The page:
The theme of this post is human fallibility: no one’s perfect and we’re bound to make mistakes while coding.  The following tools can help statically analyze source or markup and find mistakes early.


I am a huge fan of Python as a scripting language, as its syntax and language features allow you to code quickly and with minimal fuss. (I will definitely use it as a springboard for future blog discussion, especially with respect to its differences from Java).  I am used to statically compiled languages like the aforementioned Java, where the compiler will catch typos and uses of uninitialized variables; not having this ability in Python always makes me feel a bit hesitant to use it for more than quick scripts and small programming tasks.  (Clearly Python is well-suited to large scale production environments; this is more my hangup and lack of expertise in the language than anything else.)

Enter PyChecker, an open-source project that aims to detect some of the most common coding mistakes, including references to variables before assignment, passing wrong numbers of arguments to functions, and calling methods that don’t exist.   It won’t find all your mistakes, but if you have any long-running Python scripts, you’d much prefer to catch a typo before you start running than 90% through the computation.


JSON is an alternative to XML as a “lightweight data-interchange format”.  Unlike XML with its opening and closing angle brackets, JSON has a very clean syntax with few extraneous marks.  Here’s an example JSON file:

    "number": 1,
    "array": [
            "nested list"
    "birthdayMap": {
        "Nick": "3/24",
        "Andrew": "12/1"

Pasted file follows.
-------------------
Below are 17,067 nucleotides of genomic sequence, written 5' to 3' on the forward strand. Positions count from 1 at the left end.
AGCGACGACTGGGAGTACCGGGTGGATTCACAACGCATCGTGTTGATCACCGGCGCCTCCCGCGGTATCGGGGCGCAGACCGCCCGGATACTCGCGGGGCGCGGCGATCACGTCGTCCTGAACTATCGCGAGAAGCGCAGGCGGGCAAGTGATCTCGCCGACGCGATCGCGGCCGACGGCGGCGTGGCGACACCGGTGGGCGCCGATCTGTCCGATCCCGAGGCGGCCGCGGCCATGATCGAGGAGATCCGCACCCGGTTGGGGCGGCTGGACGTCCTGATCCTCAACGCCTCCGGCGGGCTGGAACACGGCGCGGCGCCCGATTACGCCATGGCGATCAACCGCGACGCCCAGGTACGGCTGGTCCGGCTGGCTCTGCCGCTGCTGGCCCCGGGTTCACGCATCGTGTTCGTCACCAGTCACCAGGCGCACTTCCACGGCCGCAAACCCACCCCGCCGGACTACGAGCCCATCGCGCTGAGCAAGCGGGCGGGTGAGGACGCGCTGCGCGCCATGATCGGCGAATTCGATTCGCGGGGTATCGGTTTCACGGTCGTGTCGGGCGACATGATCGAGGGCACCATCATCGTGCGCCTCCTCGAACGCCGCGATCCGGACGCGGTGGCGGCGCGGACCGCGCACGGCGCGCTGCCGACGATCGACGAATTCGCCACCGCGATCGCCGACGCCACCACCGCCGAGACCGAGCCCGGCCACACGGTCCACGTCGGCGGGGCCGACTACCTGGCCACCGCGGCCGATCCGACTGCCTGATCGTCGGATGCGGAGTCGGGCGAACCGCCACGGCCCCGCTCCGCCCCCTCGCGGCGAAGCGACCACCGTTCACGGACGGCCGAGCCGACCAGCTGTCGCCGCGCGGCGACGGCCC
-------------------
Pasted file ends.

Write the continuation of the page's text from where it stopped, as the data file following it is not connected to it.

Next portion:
I was working on a project using JSON as its means of representing data when I ran into problems with my hand-generated JSON – I had made mistakes, omitting brackets, not closing quotation marks, or other silly mistakes.  The Java library I was using to parse the JSON read in the whole file as a String, meaning all the contextual information was lost.  When an error ocurred, I was left with a cryptic error message like “syntax error, unexpected $end, expecting ‘}’ at character 2752” with no idea where in the file the error lay.

Thanks to my coworker Dave, I found the excellent tool JSONLint which not only highlights the exact line and location of your syntax error, it also reformats your JSON to a consistent amount of indentation for each nested level.  JSONLint is indispensible if you’re fat-fingering your JSON code.


PMD is a plugin for NetBeans, Eclipse, and a host of other Java IDEs and standard text editors that warns you of bad coding practices in your source code, as well as alerting you to potential errors.  There are a variety of rules specified in either XQuery notation or Java code that can be turned on and off at will; for instance if you are doing a lot of coding with interfaces to C and need to use shorts and bytes, you probably won’t want the “Don’t use shorts” warning popping up on every line you use a short in.

Some of the most useful rules I’ve found are the fall through in switch statements,
Not all of the rules are cut-and-dried, which the website acknowledges with the addition of a Controversial Rules section.  Some might be due to stylistic differences or just disagreements over whether or not certain constructs are bad practice.  For instance,


Since: PMD 1.0

A method should have only one exit point, and that should be the last statement in the method.

This rule is defined by the following Java class:


public class OneReturnOnly1 {
    public void foo(int x) {
        if (x > 0) {
            return "hey"; // oops, multiple exit points!
        return "hi";

Doing a search for “java multiple exit points” reveals that there is definitely a lot of discussion as to best practices in this regard, hence its inclusion in the Controversial Rules section.

Hopefully you’ve gained at least one new tool from this post; if not I’ll be posting more in days to come.